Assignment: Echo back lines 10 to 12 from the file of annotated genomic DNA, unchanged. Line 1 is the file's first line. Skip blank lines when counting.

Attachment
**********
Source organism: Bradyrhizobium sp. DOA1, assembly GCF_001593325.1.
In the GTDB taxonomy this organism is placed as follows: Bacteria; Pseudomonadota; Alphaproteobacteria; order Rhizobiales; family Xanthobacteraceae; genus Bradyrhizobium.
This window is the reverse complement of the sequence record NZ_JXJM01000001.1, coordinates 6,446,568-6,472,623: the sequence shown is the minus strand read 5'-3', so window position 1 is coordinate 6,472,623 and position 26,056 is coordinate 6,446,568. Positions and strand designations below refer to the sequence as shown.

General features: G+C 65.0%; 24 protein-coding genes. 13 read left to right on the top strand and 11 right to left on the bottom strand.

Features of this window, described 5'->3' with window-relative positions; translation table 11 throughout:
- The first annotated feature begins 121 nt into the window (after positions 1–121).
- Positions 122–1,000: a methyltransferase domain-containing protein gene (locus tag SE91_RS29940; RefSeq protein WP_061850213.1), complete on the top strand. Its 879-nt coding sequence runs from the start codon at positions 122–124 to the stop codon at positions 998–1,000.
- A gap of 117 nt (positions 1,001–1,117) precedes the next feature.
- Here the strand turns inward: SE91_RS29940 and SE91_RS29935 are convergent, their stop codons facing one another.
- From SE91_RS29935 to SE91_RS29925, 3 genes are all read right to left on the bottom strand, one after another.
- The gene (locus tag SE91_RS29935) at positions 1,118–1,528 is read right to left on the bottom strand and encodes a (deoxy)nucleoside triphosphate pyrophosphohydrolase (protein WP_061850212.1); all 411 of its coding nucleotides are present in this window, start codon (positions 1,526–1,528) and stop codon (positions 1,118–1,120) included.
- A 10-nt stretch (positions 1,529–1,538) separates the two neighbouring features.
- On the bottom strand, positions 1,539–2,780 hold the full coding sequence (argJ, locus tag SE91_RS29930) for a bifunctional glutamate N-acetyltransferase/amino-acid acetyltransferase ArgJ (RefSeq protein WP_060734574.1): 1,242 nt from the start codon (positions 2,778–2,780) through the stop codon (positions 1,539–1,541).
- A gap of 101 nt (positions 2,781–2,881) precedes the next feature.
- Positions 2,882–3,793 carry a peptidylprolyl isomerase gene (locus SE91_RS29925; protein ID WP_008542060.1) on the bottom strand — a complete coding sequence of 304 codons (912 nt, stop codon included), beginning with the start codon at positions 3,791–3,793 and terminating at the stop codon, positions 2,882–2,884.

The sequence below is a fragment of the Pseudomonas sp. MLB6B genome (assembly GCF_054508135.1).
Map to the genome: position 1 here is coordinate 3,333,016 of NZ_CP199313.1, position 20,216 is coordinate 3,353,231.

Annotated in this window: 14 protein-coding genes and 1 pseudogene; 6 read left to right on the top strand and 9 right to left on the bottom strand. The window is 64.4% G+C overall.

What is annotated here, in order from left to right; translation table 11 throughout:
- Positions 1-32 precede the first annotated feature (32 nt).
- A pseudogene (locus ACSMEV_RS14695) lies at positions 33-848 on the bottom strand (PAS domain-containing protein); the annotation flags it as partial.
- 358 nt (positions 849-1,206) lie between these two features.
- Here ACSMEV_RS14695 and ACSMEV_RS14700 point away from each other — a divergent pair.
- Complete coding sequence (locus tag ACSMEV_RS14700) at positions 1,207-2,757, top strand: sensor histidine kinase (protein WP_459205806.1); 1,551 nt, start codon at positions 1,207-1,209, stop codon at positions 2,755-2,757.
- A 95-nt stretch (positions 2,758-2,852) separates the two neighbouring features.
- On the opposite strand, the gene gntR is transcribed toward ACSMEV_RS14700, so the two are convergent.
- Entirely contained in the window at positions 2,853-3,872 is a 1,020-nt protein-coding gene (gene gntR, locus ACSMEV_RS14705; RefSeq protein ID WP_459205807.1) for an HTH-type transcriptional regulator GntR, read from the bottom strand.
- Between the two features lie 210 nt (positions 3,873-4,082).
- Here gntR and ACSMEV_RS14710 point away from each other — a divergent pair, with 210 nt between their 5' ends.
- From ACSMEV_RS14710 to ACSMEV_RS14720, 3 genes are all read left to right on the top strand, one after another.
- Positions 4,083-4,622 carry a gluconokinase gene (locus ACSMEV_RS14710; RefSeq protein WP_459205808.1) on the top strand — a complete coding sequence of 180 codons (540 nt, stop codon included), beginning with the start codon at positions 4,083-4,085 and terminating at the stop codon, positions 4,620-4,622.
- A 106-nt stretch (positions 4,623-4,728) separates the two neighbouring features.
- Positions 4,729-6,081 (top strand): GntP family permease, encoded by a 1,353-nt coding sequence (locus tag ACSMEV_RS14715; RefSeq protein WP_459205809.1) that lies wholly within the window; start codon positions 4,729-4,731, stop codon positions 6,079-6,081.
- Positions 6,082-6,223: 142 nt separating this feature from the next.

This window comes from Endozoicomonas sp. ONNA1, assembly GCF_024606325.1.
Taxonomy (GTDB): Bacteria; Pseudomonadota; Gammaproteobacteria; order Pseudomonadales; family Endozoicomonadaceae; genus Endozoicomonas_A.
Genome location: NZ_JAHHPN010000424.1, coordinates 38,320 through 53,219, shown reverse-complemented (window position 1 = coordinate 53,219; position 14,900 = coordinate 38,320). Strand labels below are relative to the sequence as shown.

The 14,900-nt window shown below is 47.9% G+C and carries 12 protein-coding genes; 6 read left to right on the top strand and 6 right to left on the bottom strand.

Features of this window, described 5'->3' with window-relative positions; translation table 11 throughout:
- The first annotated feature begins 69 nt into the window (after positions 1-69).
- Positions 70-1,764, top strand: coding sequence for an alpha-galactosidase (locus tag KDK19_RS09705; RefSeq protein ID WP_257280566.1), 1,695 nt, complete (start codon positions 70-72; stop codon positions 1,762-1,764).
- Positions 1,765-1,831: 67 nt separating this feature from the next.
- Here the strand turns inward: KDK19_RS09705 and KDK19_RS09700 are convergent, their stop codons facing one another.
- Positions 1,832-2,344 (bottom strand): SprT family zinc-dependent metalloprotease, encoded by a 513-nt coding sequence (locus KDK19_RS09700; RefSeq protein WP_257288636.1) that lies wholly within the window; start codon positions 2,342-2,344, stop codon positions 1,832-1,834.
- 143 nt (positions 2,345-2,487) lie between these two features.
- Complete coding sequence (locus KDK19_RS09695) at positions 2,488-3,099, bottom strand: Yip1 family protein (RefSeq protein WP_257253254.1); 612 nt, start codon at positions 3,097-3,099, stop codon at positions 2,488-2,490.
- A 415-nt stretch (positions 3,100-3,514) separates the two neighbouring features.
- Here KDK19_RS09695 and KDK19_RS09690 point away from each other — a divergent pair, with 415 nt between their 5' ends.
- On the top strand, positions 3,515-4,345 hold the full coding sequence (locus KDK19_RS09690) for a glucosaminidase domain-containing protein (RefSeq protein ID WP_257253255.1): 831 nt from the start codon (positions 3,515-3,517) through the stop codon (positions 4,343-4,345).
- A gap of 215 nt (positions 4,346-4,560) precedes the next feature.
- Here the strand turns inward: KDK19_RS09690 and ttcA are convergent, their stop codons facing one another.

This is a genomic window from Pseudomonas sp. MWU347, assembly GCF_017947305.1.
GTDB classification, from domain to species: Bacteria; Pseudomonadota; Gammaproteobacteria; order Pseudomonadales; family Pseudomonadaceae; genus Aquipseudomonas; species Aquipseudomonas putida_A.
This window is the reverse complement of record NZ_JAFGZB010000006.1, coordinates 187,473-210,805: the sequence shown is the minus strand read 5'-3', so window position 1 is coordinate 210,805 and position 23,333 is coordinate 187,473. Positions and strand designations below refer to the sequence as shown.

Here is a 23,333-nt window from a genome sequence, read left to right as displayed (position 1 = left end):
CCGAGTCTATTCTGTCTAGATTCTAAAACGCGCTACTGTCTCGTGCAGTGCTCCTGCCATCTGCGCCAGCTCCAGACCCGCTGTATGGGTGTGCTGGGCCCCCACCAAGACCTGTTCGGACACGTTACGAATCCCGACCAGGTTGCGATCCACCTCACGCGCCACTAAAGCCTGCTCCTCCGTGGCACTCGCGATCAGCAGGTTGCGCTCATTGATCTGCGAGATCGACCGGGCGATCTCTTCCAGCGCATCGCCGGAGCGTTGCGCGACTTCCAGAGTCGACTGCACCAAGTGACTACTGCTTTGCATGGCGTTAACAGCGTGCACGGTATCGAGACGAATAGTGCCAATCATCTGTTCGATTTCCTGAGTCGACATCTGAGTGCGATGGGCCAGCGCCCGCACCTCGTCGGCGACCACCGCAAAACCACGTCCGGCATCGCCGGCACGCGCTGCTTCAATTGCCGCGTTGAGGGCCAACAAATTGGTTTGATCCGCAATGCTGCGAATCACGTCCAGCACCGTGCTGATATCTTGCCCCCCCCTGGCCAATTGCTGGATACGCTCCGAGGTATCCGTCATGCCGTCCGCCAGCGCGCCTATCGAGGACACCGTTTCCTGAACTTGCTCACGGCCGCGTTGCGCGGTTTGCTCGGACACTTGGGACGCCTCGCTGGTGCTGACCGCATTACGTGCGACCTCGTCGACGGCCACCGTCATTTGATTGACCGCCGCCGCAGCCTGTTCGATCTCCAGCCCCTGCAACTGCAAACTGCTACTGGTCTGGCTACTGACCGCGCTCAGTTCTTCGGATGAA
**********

- From SE91_RS29935 to SE91_RS29925, 3 genes are all read right to left on the bottom strand, one after another.
- The gene (locus tag SE91_RS29935) at positions 1,118–1,528 is read right to left on the bottom strand and encodes a (deoxy)nucleoside triphosphate pyrophosphohydrolase (protein WP_061850212.1); all 411 of its coding nucleotides are present in this window, start codon (positions 1,526–1,528) and stop codon (positions 1,118–1,120) included.
- A 10-nt stretch (positions 1,529–1,538) separates the two neighbouring features.